- compiled by Jeffrey Overstreet Copyright Christianity Today International
- 2002 1 Jan
It's hard to imagine what Movie Mask might do to the scantily clad heroes of John Stockwell's
Holly McClure (Crosswalk) says, "I really enjoyed this movie for a lot of reasons but mostly because it introduces the sport of surfing as I've never seen it before. I also like the fact that the hero turns out to be a woman who gets her dream and her man! If you've ever been curious about surfing and you can't go to Hawaii to see the biggest waves in the world, do the next best thing and see this movie!"
Anne Navarro (Catholic News) writes, "
Brian Shun (
Not everyone was pleased. "Despite the positive messages about conquering fears and being true to your dreams," says Paul Bicking (Preview),
Michael Elliott (Movie Parables) says, "Stockwell … deserves some credit for breathing a bit of new life into a genre which has never been accused of originality. With a fresh-faced, hard bodied cast and some magnificent camera work,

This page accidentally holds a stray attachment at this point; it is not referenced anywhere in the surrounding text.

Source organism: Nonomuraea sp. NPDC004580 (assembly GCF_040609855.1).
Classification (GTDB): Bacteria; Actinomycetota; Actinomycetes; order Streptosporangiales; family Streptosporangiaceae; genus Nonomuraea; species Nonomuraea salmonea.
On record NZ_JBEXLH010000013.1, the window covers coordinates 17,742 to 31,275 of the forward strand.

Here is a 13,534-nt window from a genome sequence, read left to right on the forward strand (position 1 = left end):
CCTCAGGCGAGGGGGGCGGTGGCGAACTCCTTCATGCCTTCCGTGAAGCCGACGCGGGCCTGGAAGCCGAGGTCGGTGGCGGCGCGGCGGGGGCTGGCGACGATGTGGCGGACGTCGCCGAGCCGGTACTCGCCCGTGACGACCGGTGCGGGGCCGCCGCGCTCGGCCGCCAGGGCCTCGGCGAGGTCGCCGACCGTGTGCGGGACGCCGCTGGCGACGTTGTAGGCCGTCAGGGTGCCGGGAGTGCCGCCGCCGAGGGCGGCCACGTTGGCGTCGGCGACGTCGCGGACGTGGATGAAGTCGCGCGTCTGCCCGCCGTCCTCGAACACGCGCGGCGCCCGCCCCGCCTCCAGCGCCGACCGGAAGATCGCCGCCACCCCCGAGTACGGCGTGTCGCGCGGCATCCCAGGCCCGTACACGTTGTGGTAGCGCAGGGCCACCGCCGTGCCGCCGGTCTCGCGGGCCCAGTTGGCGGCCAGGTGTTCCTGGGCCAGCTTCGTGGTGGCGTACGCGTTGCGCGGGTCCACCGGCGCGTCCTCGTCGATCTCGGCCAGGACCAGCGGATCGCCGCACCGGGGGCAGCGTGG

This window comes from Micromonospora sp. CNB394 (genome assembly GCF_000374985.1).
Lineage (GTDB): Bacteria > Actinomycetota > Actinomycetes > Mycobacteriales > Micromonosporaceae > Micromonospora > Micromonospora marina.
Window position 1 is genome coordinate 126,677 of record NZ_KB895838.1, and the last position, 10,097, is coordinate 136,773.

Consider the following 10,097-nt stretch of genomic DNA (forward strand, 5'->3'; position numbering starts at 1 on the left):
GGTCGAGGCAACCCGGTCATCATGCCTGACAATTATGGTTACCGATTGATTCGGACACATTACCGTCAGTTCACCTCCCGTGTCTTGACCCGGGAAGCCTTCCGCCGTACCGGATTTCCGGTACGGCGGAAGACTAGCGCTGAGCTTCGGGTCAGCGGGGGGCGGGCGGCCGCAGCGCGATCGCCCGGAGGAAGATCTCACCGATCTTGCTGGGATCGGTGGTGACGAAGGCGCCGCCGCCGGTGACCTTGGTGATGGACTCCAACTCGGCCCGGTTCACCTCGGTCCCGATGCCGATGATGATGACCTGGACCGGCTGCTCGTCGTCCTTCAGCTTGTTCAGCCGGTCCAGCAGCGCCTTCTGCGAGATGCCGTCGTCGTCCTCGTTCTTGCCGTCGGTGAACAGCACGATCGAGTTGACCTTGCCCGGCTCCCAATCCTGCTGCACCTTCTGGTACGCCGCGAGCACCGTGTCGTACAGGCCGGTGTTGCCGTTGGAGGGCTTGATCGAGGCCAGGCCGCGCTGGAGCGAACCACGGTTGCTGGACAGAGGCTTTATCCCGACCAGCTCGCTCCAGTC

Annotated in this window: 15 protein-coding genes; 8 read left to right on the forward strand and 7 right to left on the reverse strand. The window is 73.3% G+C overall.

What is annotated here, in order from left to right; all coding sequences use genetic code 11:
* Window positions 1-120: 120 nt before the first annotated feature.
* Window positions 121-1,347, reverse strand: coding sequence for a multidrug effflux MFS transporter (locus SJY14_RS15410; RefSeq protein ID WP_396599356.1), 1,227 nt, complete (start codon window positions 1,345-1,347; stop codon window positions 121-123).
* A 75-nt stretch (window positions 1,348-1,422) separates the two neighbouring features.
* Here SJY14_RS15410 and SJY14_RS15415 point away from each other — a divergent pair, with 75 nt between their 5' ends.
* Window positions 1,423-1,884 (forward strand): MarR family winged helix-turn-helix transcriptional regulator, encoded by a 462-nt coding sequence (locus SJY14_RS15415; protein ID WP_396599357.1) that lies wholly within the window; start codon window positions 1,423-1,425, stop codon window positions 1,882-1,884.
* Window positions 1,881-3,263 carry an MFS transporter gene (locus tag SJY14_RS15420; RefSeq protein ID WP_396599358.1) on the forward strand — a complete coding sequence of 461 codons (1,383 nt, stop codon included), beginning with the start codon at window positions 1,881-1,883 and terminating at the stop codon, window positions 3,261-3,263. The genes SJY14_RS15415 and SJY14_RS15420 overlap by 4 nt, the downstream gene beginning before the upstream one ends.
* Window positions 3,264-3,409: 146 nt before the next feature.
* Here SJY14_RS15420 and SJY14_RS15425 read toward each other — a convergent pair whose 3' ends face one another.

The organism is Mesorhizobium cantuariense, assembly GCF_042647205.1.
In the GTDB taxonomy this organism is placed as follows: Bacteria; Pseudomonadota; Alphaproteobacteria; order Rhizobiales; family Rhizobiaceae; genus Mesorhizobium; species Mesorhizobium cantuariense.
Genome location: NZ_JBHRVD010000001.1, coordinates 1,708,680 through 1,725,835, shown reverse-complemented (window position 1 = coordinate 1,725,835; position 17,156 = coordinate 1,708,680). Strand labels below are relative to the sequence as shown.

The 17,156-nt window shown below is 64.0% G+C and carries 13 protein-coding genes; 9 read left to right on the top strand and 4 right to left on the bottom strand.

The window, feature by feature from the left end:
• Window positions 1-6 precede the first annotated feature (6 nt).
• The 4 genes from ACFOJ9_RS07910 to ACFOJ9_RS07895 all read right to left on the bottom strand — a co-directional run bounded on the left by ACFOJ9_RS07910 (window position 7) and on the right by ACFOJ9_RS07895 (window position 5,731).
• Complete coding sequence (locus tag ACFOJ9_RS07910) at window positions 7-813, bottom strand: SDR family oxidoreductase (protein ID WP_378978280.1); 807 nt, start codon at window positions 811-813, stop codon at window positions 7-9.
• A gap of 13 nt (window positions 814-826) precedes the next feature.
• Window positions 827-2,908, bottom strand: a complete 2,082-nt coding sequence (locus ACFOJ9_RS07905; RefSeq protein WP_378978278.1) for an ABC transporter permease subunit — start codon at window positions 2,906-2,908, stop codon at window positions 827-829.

Phil Boatwright calls the surfing "awesome," but he is worried that, although these female characters show considerable dedication to their work, they seem to be "exploiting their bodies in order to gain acceptance." He concludes with a caution. "Note to my younger readers: It's a natural desire to want to look at the opposite sex. And sexuality is certainly a driving force in this realm. But, because our culture is so dominated by sexual exploitation, maybe we should be careful about how often we expose ourselves to things sexual."
Steven Isaac (Focus on the Family) remarks he was surprised at the film's emphasis of the dangers that surfers face out there on the waves. He adds, "It's too bad other dangerous activities presented in the movie (sex and wild partying) aren't given as much scrutiny."
Mainstream critics celebrated the exhilarating cinematography, engaging performances, and the unusually compelling story.
But MaryAnn Johanson (Flick Filosopher) argued from a different point of view. "